No wonder that the government has pinned its hopes on National Monetization Policies (NMP), i.e., to sell public assets through blatant and indiscriminate privatization. If you draw an analogy with family budgets, this amounts to selling family assets of your forefathers, and even your father, to pay for daily household expenses. Society portrays sons who do this as nalayak. One wonders what the basis is for the big claims regarding the economy’s self-dependence, or atmanirbharata.

The government had made several big-ticket announcements in the recent past: doubling of farm income, housing for all, power for all, and so on. These were supposed to have been achieved by 2022. This is the penultimate full budget of the present government and yet not a word was heard on these promises.

One had imagined that with the impending state elections the government would have considered making some ‘populist’ announcements pertaining to previous promises and to give some immediate relief to the people. But the Economic Survey and the Union Budget was reduced to an exercise of making tall claims without providing either a roadmap or a framework for achieving the lofty goals. The promise of a 5 trillion economy by 2024 is a far cry. Crores of citizens are living amidst hardships and are unsure of their next meal and or of any stable employment. Yet the finance minister claimed that this lopsided budget is not merely for the coming year, but it presents a vision for the next 25 years.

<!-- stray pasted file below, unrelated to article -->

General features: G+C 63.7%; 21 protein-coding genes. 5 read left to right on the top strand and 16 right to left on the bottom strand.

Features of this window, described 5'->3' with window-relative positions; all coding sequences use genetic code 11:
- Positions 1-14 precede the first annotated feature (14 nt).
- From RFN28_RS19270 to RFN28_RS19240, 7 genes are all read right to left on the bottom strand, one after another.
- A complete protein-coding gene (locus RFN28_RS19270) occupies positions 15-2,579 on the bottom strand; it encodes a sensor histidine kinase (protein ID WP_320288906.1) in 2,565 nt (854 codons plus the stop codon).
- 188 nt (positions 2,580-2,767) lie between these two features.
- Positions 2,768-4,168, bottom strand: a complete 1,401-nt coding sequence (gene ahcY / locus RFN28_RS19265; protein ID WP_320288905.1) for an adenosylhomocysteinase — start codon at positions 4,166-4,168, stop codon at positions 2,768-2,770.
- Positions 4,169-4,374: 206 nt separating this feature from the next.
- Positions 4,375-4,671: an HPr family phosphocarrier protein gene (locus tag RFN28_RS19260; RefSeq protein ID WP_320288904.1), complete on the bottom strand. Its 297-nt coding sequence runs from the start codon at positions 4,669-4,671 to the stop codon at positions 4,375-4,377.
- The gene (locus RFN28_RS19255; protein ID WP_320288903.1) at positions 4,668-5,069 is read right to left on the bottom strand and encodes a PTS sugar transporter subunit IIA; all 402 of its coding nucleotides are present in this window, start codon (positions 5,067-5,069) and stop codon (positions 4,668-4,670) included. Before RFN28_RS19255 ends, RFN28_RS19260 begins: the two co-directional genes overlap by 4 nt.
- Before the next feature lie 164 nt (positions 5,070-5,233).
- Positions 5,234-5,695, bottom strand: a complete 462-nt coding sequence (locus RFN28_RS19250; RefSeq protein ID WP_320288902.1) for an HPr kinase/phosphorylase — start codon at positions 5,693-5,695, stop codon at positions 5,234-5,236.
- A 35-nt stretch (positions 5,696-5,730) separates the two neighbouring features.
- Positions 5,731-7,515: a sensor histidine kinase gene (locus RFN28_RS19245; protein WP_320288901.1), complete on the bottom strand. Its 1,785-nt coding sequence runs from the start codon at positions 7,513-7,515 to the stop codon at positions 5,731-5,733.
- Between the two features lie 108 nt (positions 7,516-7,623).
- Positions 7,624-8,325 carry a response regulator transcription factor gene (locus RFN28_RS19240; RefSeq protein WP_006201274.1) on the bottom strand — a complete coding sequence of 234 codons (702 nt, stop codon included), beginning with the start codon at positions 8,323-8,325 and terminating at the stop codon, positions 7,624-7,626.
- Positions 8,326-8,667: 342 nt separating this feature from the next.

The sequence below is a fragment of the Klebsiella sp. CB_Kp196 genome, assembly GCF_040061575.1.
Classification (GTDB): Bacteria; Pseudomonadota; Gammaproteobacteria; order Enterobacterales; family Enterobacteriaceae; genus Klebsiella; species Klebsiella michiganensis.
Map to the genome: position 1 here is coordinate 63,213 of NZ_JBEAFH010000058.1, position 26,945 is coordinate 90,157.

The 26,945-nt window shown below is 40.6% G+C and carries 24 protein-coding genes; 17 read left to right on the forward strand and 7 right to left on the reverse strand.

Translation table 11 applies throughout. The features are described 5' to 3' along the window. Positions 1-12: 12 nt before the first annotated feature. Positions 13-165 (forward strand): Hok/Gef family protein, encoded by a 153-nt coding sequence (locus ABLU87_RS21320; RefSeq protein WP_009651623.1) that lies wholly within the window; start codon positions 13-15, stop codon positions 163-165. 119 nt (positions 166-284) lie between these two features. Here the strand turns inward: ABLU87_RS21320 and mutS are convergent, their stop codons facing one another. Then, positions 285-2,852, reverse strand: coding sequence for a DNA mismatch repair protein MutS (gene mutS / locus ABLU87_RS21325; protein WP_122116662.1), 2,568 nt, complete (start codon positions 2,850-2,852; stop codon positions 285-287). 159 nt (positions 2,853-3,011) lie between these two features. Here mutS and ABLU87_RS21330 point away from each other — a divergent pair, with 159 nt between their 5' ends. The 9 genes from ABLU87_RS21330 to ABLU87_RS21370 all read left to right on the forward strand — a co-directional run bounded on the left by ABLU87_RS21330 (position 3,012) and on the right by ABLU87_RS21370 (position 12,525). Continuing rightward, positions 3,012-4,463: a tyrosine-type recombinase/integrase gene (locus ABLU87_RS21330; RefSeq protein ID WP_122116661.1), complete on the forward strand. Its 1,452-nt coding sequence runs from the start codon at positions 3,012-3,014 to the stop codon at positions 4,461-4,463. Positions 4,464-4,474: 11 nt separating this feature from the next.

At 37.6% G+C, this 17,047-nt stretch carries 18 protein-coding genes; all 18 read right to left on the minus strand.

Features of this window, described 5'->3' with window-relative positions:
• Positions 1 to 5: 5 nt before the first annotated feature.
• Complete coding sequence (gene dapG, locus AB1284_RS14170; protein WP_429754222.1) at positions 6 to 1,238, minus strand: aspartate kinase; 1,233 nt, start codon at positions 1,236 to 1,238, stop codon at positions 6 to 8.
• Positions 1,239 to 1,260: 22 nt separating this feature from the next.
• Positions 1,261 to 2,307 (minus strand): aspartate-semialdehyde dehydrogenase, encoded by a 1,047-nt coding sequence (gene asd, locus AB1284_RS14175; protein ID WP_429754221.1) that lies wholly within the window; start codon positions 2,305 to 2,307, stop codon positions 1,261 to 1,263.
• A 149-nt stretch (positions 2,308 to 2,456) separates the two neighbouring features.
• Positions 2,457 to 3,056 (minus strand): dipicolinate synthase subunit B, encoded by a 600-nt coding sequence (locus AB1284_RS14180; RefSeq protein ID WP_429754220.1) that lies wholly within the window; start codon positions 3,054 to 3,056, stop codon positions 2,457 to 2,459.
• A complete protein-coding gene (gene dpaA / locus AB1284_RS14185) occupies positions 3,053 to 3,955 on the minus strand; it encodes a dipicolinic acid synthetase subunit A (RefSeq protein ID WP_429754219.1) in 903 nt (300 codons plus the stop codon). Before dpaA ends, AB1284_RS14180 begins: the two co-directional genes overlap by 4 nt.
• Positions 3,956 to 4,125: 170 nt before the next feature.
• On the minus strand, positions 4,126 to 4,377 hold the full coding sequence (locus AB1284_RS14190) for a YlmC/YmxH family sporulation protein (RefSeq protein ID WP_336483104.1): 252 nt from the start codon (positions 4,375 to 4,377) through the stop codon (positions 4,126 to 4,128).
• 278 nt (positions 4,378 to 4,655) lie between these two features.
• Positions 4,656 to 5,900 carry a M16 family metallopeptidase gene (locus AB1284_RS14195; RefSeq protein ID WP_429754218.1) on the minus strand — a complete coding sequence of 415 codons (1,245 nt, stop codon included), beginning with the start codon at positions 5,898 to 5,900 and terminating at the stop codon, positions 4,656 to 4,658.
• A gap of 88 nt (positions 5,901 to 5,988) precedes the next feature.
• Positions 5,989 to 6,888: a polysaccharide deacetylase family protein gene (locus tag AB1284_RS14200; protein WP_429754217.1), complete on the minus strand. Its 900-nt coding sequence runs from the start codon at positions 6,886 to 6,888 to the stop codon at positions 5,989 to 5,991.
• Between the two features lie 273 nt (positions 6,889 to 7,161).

Misleading Claims on Tax Revenues

The Economic Survey claims that the real growth in FY 2021-22 amounted to 9.2% and that this has taken the Indian economy above pre-covid levels. The fallacies in this argument have already been pointed out above. There is another important claim in the budget, which is as misleading as the claims regarding the growth figures. The government has claimed that there is a buoyancy in tax collection, with a jump of more than 67% in course of the last fiscal year.

Despite this claim about increase in tax collections, the fiscal deficit for 2022-23 has been projected at 6.4% of the GDP and revised estimate for 2021-22 stands at 6.9% of the GDP. Both are much above the targets set in the Fiscal Responsibility and Budget Management Act. The public debt of central government stood at Rs. 58.66 lakh crores in 2014-15. It steadily increased after the BJP government came to power and it now stands at 117.04 lakh crore.